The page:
Inevitably, the harrowing conditions led to quarreling, bickering, and even outright fighting among the POWs although their weakened condition kept that to a minimum. Some men became close to each other while developing bitter relationships with others. The most controversial prisoner was Murphy. A territorial administrator in New Guinea before the war, conversant in Japanese, fluent in native dialect and pidgin English, Murphy volunteered to serve as a coastwatcher for the Allies. Unfortunately, he and his party were soon discovered after being landed by submarine on New Britain.
Murphy, the very man Kepchia, Lanigan, and Atkiss were told to locate if shot down, was himself a prisoner of the Kempei-Tai. There is no disagreement among the survivors that Murphy was a strong but domineering type of man. His knowledge of local geography, language, and customs; his nerve; and his crafty personality in dealing with the guards and other prisoners often worked to help. But some thought him selfish and resented his bullying leadership.
Deaths in the Camp
In early 1944, Major Saiji Matsuda became executive officer of the camp. Although he allowed occasional prisoner benefits, as the year wore on, weaker prisoners continued to die at an alarming rate. In February about 20 POWs had been taken to Japan. That left 50, but almost immediately that number was reduced again. On March 4, 26 Americans and 5 Australians were taken to Talili Bay for transportation to nearby Watom Island. They died during an American strafing attack. After the war, the Japanese claimed they were all killed by American fire, but other POWs charge at least some of the victims were executed by the Japanese in retaliation for the raid.
By the end of June 1944, only 20 prisoners remained at the Rabaul camp. Many of those who died were actually new arrivals who had been prisoners for a relatively short period of time but were unable to adjust to disease and the lack of food and medicine. And yet, for at least some of the wretched men still alive, there was an improvement in their condition.
In July, Matsuda was replaced by Warrant Officer Tarataro Matsumoto. The Japanese seemed to finally accept that the war was not going well for them, and a slightly less brutal atmosphere settled over the camp. Even so, the dying went on and by August only 11 men were left. Quinones, as he had done from the beginning, constantly cared for the sick Horrios as best he could. Palmer continued to endlessly describe the plots of the countless Western movies he had seen, and Nason hung on in suspended animation. Allied air raids against Rabaul had tapered off, and although the prisoners could not know it, Rabaul had been isolated and bypassed by American forces. There would be no invasion.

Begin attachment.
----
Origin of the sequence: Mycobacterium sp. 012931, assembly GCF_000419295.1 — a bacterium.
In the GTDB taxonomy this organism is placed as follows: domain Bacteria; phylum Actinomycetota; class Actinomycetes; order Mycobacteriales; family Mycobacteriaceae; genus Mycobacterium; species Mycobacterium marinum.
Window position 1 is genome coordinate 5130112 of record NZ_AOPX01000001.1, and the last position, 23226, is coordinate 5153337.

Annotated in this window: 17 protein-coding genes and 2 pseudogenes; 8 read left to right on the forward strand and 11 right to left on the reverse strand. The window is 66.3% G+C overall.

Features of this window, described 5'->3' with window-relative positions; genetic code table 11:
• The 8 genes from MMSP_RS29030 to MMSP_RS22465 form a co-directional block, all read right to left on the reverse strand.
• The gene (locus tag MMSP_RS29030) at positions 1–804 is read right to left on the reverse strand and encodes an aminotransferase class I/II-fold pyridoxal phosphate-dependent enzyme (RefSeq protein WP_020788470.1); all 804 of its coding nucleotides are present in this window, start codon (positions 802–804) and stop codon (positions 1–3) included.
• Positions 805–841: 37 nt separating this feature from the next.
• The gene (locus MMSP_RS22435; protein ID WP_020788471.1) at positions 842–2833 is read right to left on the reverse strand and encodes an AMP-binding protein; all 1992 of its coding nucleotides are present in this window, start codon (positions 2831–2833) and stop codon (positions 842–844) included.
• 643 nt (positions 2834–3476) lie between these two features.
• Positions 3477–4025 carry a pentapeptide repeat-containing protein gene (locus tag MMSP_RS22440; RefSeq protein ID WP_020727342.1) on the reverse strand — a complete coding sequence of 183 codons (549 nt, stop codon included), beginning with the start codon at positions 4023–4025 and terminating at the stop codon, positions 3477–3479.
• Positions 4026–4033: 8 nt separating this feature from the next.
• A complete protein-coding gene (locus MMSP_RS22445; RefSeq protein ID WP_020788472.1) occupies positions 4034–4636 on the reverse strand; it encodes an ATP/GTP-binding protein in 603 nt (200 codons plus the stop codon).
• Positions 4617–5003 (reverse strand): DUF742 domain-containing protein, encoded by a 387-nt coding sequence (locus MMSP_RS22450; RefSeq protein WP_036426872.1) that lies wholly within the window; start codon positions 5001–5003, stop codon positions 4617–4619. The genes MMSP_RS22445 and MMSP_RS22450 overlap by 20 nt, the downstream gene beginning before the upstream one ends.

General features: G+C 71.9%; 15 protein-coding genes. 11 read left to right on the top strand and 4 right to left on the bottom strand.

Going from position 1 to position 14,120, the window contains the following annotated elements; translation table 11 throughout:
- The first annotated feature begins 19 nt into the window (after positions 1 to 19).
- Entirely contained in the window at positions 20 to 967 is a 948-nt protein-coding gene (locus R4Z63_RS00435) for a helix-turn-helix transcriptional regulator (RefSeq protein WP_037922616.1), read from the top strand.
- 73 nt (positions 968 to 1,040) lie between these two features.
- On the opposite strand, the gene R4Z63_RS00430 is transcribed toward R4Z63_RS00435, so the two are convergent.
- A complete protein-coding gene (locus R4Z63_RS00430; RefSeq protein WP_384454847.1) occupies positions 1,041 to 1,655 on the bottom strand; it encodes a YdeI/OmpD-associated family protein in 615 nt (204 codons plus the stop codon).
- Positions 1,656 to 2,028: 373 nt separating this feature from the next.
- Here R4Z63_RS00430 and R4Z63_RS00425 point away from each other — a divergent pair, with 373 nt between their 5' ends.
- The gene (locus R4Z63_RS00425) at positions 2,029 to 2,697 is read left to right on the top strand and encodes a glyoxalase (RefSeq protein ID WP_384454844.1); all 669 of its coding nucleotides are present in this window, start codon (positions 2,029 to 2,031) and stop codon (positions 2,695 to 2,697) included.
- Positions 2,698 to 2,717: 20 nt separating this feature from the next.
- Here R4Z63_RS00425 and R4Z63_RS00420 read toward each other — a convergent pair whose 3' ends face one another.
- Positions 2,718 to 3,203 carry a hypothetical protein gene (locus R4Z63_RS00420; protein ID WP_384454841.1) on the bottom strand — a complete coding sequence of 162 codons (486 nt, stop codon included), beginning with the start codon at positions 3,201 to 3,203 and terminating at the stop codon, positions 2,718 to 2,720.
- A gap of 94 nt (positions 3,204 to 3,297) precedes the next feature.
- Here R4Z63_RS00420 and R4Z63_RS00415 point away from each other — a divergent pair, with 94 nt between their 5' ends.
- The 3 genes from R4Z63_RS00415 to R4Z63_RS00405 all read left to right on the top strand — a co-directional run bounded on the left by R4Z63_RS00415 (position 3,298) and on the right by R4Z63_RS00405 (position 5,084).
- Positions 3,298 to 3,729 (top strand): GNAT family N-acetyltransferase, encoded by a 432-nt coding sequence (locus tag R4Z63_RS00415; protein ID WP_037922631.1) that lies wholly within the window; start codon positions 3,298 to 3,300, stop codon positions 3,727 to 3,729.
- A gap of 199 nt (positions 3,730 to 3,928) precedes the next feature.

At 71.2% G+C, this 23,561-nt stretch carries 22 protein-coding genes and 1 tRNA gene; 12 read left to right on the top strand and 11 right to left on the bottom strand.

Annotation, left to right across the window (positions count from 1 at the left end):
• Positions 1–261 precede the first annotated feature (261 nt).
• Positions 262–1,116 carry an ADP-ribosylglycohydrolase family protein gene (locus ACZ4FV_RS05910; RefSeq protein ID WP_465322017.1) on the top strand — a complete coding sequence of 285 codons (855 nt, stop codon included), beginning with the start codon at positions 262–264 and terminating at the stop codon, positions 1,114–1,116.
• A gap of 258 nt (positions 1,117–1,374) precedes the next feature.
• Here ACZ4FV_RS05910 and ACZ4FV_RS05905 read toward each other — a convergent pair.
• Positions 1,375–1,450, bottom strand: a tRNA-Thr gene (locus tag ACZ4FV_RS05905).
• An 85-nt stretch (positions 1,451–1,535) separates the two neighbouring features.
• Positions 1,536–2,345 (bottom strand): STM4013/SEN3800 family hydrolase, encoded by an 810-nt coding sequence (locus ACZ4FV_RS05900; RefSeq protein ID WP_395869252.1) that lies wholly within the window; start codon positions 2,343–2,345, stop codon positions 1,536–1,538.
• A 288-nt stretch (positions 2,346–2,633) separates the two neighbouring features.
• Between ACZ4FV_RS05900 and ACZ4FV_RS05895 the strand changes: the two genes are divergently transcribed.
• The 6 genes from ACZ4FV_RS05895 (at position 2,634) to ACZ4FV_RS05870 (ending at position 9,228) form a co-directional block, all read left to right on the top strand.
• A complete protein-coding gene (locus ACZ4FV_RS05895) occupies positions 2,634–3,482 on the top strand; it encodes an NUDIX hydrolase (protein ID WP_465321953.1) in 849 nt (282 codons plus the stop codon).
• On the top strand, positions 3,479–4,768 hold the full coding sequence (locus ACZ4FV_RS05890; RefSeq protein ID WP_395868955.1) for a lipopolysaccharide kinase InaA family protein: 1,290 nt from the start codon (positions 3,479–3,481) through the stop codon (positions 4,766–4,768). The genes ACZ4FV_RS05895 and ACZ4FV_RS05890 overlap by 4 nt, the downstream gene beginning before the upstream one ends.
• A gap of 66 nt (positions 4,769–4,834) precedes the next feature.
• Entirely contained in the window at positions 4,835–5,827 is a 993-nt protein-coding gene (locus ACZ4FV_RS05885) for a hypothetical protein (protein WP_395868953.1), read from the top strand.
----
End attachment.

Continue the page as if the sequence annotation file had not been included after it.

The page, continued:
Conversations between Horrios and guards became less hostile, and the men even staged a small but sad Christmas observance. The prisoners remembered Christmases past and tried to believe they might yet see home again.
As 1945 began, the stronger prisoners were allowed to start a garden. Murphy and McMurria invented a cigarette rolling machine. Guards would bring them tobacco leaves they had stolen from a native garden. The enterprise allowed for the trade of food for cigarettes. Joe Holguin was given a decrepit little sewing machine and by repairing guard uniforms was able to barter for precious food.
POWs as Experiment Subjects
Despite these small improvements, the situation remained critical. Disease was still rampant, and through that summer nine more prisoners had died. Among the 11 now left there were bets as to who might be next. Despair and bickering increased. One day Kepchia began bitterly arguing with his pilot Atkiss about how and why they were shot down. The argument escalated, and Kepchia advanced on Atkiss with clenched fists. Holguin intervened; Kepchia stopped, began to cry and retreated, shaking his head. The Horrios were reaching the limit of their endurance.